Is he metagaming? "Based on the math, I'm too strong to fail, and just tripping on the trap gets it out of the way the fastest!"

Is he playing a role? "What, you didn't know I had 6 Wisdom? Yea, he thinks it's a really smart and efficient way to handle it. He just can't process the cause and effect relationships of "always getting hurt" as being caused by "walking into traps face-first."

Is the rest of the party unable to act effectively without him stepping into bulldozer mode? If the rest of the party is just spending vast parts of each session talking about how to deal with a minor problem in front of them ("is this door trapped?" This isn't about major plot points) then they probably need a kick in the butt.

Is he lacking some other more appropriate opportunities to "show off"? Is there a balanced amount of combat in the game, where he can show off what a good fighter he is?

All of these are things you should talk to the player about, if you haven't already.

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I think @nitsua60 has a pretty good point there with the idea that things should be discussed with everyone.

However, I've had groups where we discussed things and decided to say "F* disarming, lets send the tank down the hall and consequences be damned" (or for one party, summoned monkeys. Poor monkeys.)

If you personally dislike that behavior and don't want to reward it, alarming, disabling and imprisoning traps are good options.

A fourth option that isn't used a lot is loot destruction. Your players might not like it a whole lot, but set some traps that result in them directly losing loot and they'll care a lot more. They set off the temple alarm? Okay, the treasury guards just took all the extra magic items and fled. Your party just lost 60% of the best loot they could've gotten. If they miss out on that fact, you can 'accidentally' lament the fact that they missed the coolest stuff when doing a post run recap, or wait until the after session socializing starts to talk about it.

Traps that require the party to use more consumables (in my experience) result in a night of players talking about how to overcome similar things without consumables in the future.

Traps that result in loot lost forever cause weeks of remorse and discussion on how to get all the loot in the future. Even if the items lost are ones you wouldn't ever use in the first place.

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    \$\begingroup\$ I'm upvoting this for the fourth option of reduced loot. I'm thinking the tank PC finds a clue that the place had held the +2 backscratcher that would make him invincible in battle. \$\endgroup\$ – Codes with Hammer Aug 1 '16 at 14:11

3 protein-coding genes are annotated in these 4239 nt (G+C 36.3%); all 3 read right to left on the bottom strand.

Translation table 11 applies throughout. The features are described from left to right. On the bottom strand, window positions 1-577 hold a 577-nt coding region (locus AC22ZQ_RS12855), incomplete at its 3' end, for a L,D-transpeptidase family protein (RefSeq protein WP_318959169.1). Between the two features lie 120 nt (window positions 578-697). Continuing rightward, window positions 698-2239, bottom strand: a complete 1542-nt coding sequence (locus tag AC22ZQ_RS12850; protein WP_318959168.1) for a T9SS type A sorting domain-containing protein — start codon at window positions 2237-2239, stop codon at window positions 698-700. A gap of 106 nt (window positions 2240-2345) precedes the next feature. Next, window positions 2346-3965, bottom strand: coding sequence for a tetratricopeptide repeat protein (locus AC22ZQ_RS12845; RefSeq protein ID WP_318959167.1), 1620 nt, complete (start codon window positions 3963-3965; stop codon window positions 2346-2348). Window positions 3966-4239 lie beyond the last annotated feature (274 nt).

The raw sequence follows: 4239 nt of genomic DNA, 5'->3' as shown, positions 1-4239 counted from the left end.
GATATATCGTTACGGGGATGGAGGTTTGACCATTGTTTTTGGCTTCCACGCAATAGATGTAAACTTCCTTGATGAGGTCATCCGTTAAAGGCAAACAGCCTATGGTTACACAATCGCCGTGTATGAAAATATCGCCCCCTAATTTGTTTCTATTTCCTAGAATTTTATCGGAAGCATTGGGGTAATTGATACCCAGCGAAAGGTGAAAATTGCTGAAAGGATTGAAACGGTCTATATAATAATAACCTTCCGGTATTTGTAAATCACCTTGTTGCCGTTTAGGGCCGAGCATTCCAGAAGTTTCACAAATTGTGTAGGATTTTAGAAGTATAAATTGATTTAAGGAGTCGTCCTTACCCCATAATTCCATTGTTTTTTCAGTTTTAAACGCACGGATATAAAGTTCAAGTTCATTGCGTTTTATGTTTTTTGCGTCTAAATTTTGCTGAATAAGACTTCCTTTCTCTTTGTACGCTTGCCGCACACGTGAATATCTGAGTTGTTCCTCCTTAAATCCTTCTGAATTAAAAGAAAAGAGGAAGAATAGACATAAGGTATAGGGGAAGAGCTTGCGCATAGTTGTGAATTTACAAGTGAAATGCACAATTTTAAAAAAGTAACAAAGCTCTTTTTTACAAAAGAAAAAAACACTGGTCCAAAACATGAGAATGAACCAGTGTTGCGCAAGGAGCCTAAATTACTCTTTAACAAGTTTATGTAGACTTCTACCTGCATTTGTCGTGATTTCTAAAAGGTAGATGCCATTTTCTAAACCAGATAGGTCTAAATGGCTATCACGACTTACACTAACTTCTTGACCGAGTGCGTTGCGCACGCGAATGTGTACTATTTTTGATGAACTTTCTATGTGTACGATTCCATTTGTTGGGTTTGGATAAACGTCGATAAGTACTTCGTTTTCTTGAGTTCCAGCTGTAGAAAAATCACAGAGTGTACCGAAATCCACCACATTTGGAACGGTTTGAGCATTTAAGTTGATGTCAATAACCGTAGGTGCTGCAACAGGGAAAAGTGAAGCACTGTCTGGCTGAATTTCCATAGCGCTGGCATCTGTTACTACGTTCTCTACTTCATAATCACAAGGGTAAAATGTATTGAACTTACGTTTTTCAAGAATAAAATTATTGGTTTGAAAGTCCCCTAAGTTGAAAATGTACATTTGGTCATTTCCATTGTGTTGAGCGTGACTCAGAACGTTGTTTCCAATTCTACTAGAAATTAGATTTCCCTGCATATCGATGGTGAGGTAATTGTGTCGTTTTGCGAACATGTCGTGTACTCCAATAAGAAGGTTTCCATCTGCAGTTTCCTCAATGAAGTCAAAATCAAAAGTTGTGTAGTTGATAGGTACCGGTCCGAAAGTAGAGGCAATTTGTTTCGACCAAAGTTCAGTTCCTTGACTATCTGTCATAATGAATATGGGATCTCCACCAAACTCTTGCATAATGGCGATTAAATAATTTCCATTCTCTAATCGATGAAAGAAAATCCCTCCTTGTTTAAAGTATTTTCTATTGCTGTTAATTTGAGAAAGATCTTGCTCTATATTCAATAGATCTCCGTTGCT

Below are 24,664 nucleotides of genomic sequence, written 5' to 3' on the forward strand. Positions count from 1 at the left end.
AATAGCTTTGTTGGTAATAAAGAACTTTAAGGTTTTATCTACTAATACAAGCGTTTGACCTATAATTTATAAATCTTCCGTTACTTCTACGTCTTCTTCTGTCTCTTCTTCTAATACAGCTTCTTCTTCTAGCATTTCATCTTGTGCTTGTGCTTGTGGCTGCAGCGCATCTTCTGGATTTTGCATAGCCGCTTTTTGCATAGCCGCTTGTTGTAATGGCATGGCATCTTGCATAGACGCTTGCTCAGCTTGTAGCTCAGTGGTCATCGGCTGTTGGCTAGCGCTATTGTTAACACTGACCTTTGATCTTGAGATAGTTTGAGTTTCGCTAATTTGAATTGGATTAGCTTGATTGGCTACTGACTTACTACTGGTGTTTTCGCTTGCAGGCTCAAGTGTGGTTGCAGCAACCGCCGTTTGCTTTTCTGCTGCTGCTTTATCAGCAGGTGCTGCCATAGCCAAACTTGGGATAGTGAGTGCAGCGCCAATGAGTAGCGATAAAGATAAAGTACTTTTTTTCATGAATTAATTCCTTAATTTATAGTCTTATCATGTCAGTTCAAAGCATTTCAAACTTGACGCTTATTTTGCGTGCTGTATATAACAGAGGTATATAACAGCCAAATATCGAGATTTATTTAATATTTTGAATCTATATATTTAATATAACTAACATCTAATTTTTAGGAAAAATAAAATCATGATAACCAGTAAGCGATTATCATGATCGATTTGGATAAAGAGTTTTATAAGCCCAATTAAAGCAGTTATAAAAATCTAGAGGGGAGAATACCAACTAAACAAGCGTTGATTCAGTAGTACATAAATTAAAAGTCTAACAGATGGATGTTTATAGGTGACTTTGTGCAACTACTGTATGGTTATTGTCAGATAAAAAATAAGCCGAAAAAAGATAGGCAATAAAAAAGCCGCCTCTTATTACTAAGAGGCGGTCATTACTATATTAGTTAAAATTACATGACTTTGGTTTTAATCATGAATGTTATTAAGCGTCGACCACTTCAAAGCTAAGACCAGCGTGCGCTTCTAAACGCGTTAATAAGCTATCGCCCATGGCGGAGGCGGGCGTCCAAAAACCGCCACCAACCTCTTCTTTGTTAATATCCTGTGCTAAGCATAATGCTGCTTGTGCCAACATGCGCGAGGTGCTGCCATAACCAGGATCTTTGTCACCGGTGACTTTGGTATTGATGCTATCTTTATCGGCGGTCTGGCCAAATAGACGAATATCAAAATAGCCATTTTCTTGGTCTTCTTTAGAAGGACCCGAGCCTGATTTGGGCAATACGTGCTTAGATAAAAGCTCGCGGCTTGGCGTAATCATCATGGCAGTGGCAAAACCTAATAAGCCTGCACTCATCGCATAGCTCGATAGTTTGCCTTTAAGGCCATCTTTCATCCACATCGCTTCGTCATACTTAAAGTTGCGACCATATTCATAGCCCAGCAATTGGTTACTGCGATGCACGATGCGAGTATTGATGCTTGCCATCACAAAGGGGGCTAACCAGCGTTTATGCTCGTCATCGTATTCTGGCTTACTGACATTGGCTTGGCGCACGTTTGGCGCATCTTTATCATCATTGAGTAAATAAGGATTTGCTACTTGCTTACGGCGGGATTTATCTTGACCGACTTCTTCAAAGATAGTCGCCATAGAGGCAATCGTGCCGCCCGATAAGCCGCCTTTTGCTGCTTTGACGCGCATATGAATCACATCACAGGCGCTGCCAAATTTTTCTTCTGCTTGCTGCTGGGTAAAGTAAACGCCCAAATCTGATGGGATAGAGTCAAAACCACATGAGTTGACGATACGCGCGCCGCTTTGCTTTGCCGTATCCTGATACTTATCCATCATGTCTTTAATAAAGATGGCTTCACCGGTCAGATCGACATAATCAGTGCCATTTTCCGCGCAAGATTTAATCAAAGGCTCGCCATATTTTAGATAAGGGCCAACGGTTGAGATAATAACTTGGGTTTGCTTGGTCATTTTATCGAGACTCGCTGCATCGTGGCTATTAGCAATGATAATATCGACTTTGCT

• \$\begingroup\$ "The tables and weapon stands are covered in dust, but clean spots do tell you that numerous objects have been removed just recently. Equally recent footsteps on the dusty floor suggest it must have been the guards who did it." \$\endgroup\$ – Anonymous Apr 23 '18 at 6:28
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If the traps are destroying something he doesn't care about losing, (ie. his HP,) make traps that destroy things he does care about losing.

If you've ever played roguelike games, you'll know that the arrow/spear traps that just damage your HP are the least annoying of all. There are stuff like acid and fireball traps (which damage or destroy your gear,) pit traps (you end up stuck for several rounds while enemies swarm you,) alarm traps (suddenly everyone in the dungeon knows you're here,) and possibly the worst of all for an adventuring party: teleportation traps. They toss you off into a random part of the dungeon. (This is bad enough in a roguelike, but in a D&D game, it means one member is suddenly separated from the rest of the party. This can potentially be disastrous for everyone!)

Sprinkle in a few traps like that, and Mr. Tank-in-a-china-shop will settle down nice and fast...

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Are the traps interesting?

Obviously they are not to the fighter, who is more than happy to pay the hit-point-tax as long as it means that he doesn't have to waste time with traps, but are the other players actually interested in trap-filled hallways, or are the traps mostly fun for you?

Because if they're mostly fun for you, my solution is:

Take out the traps.

Let him charge down an empty hallway, and everyone will be happier because most traps aren't actually that much fun. I mean, they are when Indiana Jones does it, but when we do it it's just "Roll Dex to not take 5 damage" and that's not particularly interesting.

Alternatively,

Don't hide the traps

He may be more hesitant to walk into a trap when he already knows it's there, and the trap suddenly becomes something to interact with (and figure out how to disarm) rather than damage-for-walking. Throw in something that takes him out of the combat right before an ambush, if he just walks into it (fall in a 30 foot pit, goblins start throwing spears at the party from the other side) and he'll know to avoid just walking into traps he already knows are there. (And hopefully it'll be an interesting encounter, which is the point?)